Strike out all mentions of charters from Prop 15! Inscribe into the Proposition clearly and explicitly that all resources emerging from the new taxes will be allocated to public schools only!
Include into the Proposition a fair living wage for all teachers, substitute teachers, teaching assistants, librarians, staff, and all other personnel in public education institutions!
Hire additional personnel (teachers, nurses, janitors, librarians, and so forth) of adequate qualifications and numbers to all understaffed public education institutions!
Turn all charter schools into public schools and public assets without compensation!
Inscribe into the Proposition a capital tax for the billionaires to pay for these measures!
As long as the door remains open for privatization, the Proposition will threaten the interests of the working class. In order to make Prop 15 the progressive law the union bureaucrats claim it to be, the conditions enumerated above should be included. We should shut the door of privatization and ensure the dignity of all education personnel!

United Front Committee for Labor Party, UFCLP
§Protest Against Eli Broad Foundation In Los Angeles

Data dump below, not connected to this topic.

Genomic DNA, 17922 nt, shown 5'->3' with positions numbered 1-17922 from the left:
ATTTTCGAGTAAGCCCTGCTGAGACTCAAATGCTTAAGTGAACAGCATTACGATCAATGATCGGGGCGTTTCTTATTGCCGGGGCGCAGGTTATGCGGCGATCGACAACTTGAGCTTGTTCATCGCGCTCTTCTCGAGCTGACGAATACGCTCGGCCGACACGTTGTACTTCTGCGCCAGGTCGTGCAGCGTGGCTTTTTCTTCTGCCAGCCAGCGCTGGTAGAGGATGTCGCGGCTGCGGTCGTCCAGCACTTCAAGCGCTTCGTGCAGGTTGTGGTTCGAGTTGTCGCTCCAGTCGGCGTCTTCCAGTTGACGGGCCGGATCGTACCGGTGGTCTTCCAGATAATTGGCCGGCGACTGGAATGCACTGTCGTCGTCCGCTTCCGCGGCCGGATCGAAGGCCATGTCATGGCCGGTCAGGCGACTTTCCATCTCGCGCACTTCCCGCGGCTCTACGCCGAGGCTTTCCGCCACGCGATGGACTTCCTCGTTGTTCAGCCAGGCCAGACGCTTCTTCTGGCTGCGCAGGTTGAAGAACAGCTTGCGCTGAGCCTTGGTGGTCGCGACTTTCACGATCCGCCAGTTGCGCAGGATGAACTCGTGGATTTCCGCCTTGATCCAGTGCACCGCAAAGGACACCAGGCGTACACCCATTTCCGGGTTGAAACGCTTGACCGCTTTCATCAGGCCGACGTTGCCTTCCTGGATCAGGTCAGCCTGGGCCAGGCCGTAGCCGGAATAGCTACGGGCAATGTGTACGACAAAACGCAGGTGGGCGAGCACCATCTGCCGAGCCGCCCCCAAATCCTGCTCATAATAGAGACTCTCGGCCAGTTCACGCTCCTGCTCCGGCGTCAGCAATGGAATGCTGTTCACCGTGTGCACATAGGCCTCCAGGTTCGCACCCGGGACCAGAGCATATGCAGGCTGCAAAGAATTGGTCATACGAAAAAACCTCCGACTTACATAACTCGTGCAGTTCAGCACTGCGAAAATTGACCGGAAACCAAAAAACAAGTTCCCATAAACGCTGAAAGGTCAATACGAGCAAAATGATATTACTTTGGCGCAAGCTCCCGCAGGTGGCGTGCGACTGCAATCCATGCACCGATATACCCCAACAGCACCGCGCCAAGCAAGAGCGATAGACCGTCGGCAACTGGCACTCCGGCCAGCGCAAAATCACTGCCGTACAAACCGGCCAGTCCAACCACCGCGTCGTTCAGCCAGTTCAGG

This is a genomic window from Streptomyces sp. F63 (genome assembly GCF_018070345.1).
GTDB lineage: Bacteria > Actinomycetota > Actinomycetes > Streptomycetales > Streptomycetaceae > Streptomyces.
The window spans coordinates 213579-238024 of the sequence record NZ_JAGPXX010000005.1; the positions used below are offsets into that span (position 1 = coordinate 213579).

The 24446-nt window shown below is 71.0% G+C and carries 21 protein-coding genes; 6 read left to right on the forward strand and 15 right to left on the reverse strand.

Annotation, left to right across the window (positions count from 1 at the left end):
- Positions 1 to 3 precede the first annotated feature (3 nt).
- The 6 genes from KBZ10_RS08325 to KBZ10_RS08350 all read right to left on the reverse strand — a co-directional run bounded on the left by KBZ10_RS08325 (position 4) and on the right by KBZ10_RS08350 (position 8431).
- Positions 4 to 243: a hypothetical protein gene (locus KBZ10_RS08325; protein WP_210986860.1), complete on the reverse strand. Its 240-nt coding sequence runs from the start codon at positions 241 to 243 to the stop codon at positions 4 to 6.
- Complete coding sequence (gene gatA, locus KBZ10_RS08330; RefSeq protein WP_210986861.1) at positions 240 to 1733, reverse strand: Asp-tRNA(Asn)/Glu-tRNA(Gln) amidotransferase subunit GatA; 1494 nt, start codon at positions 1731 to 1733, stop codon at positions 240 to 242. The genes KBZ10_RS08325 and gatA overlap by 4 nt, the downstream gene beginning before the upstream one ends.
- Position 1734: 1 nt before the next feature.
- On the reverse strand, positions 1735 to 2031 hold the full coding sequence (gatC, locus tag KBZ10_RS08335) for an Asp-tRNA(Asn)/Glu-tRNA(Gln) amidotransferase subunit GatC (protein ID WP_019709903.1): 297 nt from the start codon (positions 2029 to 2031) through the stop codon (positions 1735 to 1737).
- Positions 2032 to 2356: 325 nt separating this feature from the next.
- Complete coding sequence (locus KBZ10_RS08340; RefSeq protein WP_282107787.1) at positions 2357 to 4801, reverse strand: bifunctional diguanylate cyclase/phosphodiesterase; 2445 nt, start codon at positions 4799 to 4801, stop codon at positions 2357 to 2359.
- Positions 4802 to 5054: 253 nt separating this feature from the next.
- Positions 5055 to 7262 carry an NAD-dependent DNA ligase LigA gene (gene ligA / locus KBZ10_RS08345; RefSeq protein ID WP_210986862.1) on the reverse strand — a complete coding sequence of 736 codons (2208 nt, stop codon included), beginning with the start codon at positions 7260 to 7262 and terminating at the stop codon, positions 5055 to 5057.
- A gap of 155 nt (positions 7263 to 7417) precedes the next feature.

by UFCLP
Friday Nov 6th, 2020 11:19 AM
sm_education_anti-privatization_protest.jpg
A protest was held against the Eli Broad Foundation in Los Angeles. The UTLA and unions have supported the Democratic Party which has allowed charters schools to massively expand. Democratic Party State Superintendent of Education Tony Thurmond set up a charter controlled commission that allowed the continued approval of more charters after his election and Governor Gavin Newsom supported by the AFT, CTA and California AFL-CIO continues to support charter schools with appointment of charter operators and supporters on the State Board of Education. The CTA and CFT both support "good" union charter schools which are setting up a two tier public school system and they wrote the failed Proposition 15 which included more funding for charter schools in California.
§Public Schools Not Company Schools Protest
by UFCLP
Friday Nov 6th, 2020 11:19 AM
sm_public_schools_not_company_schools.jpg
The AFT and NEA and their affiliates in California the CTA and CFT both support privately run charter schools and wrote funding for them into their proposition 15. Their acceptance of charter schools is tied to their support for the corrupt privatizing Democratic Party. They give hundreds of millions of dollars to California Democrats and get more charters and union busting by the Democrats.